Elder law attorneys are essentially advocates for older individuals and their loved ones. Focusing on the areas of the law that impact people most as they age, these attorneys help with estate planning, wills, trusts, powers of attorney, advance directives for health care, and special needs planning. They preemptively protect people and their loved ones from the uncertainty and chaos that can come from losing capacity or death. They also provide guidance and help bring peace to situations when matters become too difficult to handle. Situations such as when a loved one loses capacity, dies, or has medical and long term care expenses that exceed their own resources. An Elder law attorney will walk you through the complexities of guardianships, conservatorships, probate, trust administration, and assist with Medicaid or veterans’ benefit planning and applications. The Elder law attorneys solid understanding of these issues allows them to better serve the unique needs of older individuals and their loved ones and to access needed benefits and resources.
What do all of those terms mean?
- Estate Planning: Preparing a plan for what will happen to a person and their assets if they lose capacity or die.
- Will: A legal document dictating who will receive a person’s assets at their death and who will guide those assets through probate.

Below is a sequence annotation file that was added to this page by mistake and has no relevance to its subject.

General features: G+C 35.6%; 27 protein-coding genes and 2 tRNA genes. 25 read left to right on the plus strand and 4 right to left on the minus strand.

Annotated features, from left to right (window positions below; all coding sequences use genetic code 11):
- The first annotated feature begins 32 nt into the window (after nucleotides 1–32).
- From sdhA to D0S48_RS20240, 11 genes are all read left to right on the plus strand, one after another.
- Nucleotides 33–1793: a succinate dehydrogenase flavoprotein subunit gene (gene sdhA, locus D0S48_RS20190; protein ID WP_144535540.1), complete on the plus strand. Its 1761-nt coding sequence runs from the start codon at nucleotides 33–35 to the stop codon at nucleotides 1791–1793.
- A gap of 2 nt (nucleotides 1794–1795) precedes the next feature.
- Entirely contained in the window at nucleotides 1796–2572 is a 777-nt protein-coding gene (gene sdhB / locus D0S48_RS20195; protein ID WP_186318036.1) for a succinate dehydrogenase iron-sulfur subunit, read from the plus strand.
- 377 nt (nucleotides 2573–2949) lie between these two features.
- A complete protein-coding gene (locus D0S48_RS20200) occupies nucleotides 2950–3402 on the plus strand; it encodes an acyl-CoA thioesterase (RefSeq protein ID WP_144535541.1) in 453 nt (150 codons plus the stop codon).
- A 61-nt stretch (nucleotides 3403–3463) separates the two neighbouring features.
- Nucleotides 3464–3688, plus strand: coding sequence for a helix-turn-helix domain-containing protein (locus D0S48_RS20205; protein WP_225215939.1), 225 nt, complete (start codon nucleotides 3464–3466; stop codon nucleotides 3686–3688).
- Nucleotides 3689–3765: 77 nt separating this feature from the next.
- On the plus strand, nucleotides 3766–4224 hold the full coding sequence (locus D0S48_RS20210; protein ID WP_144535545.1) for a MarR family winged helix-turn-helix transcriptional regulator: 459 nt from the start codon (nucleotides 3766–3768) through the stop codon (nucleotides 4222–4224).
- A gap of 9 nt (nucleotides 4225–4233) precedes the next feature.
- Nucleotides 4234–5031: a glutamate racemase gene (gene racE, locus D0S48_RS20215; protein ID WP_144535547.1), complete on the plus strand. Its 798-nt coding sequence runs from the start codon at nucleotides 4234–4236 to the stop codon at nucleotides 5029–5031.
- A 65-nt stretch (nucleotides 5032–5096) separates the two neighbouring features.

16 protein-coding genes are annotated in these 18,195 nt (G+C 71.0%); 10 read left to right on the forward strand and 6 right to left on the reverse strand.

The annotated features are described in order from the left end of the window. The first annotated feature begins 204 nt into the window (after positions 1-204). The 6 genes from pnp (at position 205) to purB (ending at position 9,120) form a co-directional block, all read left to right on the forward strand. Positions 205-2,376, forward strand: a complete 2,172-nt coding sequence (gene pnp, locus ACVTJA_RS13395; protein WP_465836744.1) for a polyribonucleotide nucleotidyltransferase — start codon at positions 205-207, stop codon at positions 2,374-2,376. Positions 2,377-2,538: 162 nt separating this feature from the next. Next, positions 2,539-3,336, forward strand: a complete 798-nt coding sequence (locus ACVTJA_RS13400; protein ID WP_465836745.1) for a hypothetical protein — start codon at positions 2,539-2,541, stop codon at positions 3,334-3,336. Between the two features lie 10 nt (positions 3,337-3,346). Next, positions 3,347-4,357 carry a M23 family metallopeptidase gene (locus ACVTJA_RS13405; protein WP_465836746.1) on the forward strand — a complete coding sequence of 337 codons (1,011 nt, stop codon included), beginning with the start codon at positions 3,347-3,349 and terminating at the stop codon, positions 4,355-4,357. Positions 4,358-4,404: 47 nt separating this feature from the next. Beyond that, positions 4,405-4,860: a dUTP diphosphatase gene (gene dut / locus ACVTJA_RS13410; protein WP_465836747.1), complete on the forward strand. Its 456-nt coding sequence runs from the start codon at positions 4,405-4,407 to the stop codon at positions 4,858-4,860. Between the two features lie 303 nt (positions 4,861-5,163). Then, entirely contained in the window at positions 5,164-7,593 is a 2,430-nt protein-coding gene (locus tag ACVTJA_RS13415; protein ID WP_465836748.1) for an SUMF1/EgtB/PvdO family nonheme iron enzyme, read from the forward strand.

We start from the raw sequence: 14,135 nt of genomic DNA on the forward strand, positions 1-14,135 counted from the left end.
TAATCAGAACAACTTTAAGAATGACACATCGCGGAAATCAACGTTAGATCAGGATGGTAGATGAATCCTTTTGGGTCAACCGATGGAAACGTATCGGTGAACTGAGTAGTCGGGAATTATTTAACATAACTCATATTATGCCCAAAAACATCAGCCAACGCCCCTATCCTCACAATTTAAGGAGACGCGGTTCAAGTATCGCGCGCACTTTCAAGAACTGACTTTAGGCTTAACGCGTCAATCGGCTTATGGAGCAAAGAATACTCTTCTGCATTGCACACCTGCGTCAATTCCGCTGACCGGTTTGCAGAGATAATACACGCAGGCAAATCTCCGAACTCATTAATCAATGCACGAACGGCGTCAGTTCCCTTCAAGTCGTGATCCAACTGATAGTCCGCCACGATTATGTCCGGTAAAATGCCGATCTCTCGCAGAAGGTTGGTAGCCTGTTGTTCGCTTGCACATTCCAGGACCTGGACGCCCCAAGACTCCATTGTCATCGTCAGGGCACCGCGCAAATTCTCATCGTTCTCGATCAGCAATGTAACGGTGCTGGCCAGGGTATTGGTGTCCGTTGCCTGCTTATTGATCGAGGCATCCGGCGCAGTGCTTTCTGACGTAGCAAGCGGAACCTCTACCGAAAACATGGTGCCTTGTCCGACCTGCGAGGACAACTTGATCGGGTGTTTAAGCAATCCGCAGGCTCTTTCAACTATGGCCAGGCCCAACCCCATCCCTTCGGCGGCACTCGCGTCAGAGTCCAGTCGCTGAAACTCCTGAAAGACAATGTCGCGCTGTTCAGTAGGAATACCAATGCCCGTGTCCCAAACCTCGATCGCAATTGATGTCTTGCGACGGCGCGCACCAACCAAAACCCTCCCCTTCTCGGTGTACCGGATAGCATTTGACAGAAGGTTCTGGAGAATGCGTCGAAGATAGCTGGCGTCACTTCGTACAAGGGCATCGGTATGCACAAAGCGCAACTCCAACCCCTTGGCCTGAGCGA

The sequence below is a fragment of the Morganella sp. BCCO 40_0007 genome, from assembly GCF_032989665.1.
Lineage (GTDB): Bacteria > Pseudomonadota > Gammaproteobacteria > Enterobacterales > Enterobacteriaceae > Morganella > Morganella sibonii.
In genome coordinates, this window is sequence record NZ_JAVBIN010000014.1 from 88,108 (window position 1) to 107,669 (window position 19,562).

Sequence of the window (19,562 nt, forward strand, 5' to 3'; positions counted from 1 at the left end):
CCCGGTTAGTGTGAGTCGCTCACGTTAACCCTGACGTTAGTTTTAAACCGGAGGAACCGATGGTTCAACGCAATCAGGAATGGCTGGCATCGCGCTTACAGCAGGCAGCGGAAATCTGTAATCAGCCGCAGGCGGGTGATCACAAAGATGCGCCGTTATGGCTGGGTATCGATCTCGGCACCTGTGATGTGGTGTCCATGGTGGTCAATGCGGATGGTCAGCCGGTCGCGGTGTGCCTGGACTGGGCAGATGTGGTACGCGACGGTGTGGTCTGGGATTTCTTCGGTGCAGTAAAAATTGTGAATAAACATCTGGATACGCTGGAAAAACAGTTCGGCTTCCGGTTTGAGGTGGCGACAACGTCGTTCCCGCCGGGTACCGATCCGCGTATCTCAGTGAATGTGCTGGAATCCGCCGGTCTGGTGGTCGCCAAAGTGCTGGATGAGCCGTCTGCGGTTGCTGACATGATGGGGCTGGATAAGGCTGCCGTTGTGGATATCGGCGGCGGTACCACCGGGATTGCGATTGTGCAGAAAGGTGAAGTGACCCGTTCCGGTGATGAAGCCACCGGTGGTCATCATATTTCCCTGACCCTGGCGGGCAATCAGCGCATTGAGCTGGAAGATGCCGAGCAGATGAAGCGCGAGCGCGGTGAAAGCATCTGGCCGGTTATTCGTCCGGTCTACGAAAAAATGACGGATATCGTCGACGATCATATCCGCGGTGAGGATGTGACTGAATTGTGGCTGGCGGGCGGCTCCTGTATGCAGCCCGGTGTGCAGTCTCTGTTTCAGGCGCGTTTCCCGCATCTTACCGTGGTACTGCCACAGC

- Trust: A legal agreement naming someone to hold a person’s assets and use them as directed during and after their lifetime that allows for more control than a will and avoids probate at death. Special types of trusts can also be used to help with special needs and Medicaid planning
- Power of Attorney: A legal agreement that authorizes someone else to manage a person’s assets on their behalf.
- Advance Directive for Health Care: A legal document naming someone to make health care decisions for a person if they are unable to and giving that person instructions.
- Special Needs Planning: Planning for benefits and other issues that arise when a child or loved one has a disability, can include supplemental needs trusts, ABLE accounts, and other tools to protect and empower.
- Guardianship/Conservatorship: The court appoints someone to make financial (conservator) or health care and other (guardian) decisions for a person who lacks capacity.
- Probate: The court process of administering a deceased person’s estate to pay creditors and distribute remaining property.
- Trust Administration: The private process of administering a trust, frequently after a death as an alternative to probate.
- Medicaid: The state/federal program responsible for, among other things, helping individuals pay for long term care if they cannot afford it.
- Veterans’ Benefits: Various benefits available to military veterans to help pay for medical and other costs.
Article Provided by:
Kathy Belcher McGinty, Belcher & Hamilton Attorneys